The findings of the Joint Economic Assessment highlight the increased burden that has been placed on the Government’s financial resources due to the communal violence. As with many countries facing such a situation, the Kyrgyz Republic should place emphasis on the reform of key state institutions, including the judiciary, the police and the penitentiary system – time and again such reforms can be seen as a central component to the overall development of a country.
As a member of the UN Human Rights Council, the Kyrgyz Republic is in a unique position to contribute to human rights protection on the international stage, but even more important is how it applies human rights standards within the country for its own people to ensure the values of fairness, equality, respect for diversity, due process and access to justice. The Kyrgyz Republic is also fortunate to have a diverse and energetic civil society that includes many experienced NGOs. Responsiveness to the sentiment and needs of the communities they come from and serve is vital
While the mandate to protect and promote human rights lies directly with the UN High Commissioner for Human Rights, as well as with UNICEF and UNHCR, all UN entities have a duty to promote human rights in their work. The Office of the High Commissioner for Human Rights (OHCHR) will continue to support, advise and provide technical assistance to the Kyrgyz Government so that it is able to put into practice the standards set out by the many international human rights treaties that it has ratified. To respond to the current situation, and in addition to the support provided by the OHCHR regional office for Central Asia based in Bishkek, OHCHR is strengthening its presence in the Kyrgyz Republic with a temporary emergency operation for the south of the country. This is being done in the framework of the UN emergency response as well as the UN Human Rights Council resolution of 23 June 2010, which calls on the High Commissioner for Human Rights to brief regularly and report in June 2011 to the Council on how the Kyrgyz Republic is fulfilling it human rights obligations. We hope that our core human rights activities will help strengthen the respect for, and protection of, all human rights in the Kyrgyz Republic, thereby firming the foundation for its reconciliation, recovery and reconstruction.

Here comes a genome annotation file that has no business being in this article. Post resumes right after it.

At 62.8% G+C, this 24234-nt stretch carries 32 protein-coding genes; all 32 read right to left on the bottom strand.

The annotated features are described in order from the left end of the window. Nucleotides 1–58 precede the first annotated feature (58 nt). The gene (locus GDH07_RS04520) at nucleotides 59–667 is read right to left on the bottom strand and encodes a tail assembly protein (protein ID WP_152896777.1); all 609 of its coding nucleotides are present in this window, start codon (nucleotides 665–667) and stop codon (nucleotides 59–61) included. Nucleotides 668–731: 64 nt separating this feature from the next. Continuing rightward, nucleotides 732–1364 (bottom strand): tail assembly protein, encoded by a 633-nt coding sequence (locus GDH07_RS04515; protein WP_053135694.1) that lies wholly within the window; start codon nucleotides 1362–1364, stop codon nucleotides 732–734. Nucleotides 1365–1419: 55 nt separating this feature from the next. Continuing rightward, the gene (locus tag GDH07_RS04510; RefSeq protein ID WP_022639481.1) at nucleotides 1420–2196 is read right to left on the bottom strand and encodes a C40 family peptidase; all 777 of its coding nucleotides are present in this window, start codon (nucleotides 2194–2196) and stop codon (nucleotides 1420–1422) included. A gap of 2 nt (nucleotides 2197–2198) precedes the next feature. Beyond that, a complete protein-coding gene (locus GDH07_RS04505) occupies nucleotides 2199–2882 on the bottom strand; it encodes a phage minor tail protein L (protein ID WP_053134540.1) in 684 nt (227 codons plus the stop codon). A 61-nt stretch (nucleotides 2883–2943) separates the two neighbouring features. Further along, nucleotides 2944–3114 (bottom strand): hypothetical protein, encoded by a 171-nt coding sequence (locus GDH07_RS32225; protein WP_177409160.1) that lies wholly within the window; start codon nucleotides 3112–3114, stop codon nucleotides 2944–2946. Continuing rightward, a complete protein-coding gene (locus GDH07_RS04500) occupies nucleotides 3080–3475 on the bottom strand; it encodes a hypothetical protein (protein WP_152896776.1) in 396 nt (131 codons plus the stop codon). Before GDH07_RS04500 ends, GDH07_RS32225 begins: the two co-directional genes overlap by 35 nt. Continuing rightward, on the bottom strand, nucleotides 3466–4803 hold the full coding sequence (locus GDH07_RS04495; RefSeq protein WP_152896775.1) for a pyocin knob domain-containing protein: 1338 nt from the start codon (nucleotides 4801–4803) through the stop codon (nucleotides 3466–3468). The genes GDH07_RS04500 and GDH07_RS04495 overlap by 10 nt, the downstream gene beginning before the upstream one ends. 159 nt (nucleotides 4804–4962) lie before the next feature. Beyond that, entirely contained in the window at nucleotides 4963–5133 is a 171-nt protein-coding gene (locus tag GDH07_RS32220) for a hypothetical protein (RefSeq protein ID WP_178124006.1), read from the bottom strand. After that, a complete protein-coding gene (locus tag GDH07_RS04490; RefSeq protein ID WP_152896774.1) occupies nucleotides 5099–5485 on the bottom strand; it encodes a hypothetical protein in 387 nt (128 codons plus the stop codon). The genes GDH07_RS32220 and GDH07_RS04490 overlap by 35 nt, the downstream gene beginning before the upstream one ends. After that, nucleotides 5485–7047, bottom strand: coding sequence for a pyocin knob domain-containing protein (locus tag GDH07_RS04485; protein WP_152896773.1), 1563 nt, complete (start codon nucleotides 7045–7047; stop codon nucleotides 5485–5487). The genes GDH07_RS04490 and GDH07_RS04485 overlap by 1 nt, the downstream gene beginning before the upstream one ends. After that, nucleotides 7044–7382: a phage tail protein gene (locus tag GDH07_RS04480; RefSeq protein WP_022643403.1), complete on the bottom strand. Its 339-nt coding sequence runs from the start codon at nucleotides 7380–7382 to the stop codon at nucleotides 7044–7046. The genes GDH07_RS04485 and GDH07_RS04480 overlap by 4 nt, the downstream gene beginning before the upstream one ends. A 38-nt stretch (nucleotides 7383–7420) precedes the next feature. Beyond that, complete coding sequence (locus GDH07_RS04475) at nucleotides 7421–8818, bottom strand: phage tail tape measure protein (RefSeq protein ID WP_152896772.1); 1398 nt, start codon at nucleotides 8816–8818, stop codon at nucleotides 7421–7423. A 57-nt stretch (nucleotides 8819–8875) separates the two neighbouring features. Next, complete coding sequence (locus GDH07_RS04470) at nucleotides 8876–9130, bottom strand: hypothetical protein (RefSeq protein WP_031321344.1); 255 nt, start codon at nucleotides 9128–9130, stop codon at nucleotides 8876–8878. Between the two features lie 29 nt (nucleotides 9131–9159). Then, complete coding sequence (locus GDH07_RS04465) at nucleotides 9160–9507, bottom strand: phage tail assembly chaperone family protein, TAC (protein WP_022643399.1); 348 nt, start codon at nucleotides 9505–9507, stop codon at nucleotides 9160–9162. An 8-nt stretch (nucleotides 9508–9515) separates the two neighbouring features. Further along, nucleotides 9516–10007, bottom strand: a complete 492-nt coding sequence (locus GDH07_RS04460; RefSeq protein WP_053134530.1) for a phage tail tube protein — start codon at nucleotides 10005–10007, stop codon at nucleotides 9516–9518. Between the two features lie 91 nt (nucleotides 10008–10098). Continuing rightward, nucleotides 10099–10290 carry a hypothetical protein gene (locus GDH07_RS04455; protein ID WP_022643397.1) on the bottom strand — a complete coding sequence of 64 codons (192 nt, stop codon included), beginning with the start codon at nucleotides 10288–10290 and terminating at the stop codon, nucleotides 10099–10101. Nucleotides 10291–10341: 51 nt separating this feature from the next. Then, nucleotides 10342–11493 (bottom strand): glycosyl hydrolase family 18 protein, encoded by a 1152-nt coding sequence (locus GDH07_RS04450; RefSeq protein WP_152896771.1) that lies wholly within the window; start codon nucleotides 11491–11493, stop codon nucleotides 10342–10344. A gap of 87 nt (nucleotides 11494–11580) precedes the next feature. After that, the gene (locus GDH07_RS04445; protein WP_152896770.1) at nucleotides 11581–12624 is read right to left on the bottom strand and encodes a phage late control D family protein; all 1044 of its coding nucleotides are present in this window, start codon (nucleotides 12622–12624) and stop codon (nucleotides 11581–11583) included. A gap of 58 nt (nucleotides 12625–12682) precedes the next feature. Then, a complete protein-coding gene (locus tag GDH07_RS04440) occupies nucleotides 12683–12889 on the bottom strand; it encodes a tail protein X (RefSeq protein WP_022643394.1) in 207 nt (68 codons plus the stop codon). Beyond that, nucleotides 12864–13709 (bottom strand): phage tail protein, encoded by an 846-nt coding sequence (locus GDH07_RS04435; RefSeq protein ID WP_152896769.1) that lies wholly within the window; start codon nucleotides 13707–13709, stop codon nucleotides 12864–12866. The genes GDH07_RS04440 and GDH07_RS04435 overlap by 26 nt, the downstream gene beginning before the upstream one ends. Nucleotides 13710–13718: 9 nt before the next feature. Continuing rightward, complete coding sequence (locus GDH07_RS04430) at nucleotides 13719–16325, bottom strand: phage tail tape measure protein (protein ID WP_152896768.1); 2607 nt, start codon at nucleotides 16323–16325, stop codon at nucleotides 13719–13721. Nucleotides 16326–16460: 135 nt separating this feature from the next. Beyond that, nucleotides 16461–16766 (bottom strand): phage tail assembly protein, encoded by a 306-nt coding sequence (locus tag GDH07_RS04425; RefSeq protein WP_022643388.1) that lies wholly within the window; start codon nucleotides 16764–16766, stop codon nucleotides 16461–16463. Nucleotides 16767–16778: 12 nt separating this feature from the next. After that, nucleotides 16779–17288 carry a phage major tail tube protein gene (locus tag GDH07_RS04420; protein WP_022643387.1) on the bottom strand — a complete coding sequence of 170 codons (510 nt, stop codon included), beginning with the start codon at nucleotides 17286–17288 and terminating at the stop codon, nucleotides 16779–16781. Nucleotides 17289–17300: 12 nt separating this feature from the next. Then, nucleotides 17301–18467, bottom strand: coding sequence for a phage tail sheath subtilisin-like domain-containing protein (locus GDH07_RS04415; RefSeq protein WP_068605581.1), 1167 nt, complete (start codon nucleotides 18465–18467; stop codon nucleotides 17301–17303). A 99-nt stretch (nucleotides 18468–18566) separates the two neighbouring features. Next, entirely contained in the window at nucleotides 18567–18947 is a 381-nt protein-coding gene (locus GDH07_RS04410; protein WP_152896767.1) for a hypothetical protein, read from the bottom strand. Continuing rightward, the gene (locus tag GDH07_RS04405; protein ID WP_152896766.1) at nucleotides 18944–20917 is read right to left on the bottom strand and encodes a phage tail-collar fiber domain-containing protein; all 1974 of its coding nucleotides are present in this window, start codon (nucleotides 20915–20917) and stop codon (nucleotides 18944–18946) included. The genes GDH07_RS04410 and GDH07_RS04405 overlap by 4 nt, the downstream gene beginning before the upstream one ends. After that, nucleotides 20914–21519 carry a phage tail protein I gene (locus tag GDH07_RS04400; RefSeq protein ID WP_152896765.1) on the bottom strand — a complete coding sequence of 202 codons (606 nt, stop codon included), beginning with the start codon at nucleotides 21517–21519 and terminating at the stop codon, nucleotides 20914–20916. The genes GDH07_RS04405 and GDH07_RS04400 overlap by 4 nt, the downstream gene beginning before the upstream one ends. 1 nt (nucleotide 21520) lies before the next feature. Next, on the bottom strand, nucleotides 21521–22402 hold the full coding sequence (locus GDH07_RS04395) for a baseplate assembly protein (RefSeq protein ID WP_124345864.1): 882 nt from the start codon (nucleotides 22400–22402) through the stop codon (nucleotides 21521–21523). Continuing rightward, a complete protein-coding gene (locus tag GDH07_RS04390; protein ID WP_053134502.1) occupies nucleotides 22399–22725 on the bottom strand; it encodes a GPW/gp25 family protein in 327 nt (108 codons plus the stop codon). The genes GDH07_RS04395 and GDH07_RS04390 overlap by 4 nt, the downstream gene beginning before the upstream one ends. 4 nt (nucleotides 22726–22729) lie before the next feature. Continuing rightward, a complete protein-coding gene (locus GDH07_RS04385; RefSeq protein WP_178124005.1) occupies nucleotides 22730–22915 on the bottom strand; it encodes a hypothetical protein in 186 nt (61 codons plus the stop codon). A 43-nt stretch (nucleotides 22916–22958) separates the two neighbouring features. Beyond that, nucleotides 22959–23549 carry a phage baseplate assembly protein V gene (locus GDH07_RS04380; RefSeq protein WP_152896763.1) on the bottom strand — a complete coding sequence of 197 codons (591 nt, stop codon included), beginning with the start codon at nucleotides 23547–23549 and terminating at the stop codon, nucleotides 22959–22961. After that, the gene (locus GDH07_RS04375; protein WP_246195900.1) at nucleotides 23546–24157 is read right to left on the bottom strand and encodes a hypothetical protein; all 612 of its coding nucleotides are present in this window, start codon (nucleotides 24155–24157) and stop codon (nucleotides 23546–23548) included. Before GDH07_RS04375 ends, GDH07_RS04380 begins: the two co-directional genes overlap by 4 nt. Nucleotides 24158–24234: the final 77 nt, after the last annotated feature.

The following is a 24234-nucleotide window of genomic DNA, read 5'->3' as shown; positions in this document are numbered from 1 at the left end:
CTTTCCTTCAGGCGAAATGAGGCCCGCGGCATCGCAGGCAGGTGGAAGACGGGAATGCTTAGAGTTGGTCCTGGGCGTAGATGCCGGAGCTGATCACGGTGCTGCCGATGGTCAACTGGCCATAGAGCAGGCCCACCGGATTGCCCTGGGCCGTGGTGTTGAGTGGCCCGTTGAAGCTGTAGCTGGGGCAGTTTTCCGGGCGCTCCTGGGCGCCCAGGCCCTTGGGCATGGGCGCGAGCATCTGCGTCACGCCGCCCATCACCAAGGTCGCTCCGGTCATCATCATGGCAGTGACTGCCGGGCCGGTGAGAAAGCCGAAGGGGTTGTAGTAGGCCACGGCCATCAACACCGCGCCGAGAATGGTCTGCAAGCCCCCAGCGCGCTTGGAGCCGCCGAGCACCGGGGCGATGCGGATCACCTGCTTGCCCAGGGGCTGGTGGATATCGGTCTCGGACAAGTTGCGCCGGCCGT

Ladies and Gentlemen, let us all join and harmonise our efforts to support the President, the Kyrgyz Government and its people, in particular, in their efforts to address and overcome the causes of the communal violence, the scars and insecurity that remain, the breakdown in trust that now prevails and to devise effective mechanisms that will rebuild lives, homes, businesses and communal harmony in the south, as well as to realise the long term democratic, sustained development of the country through participatory, judicious and non discriminatory ways and means. Thank you.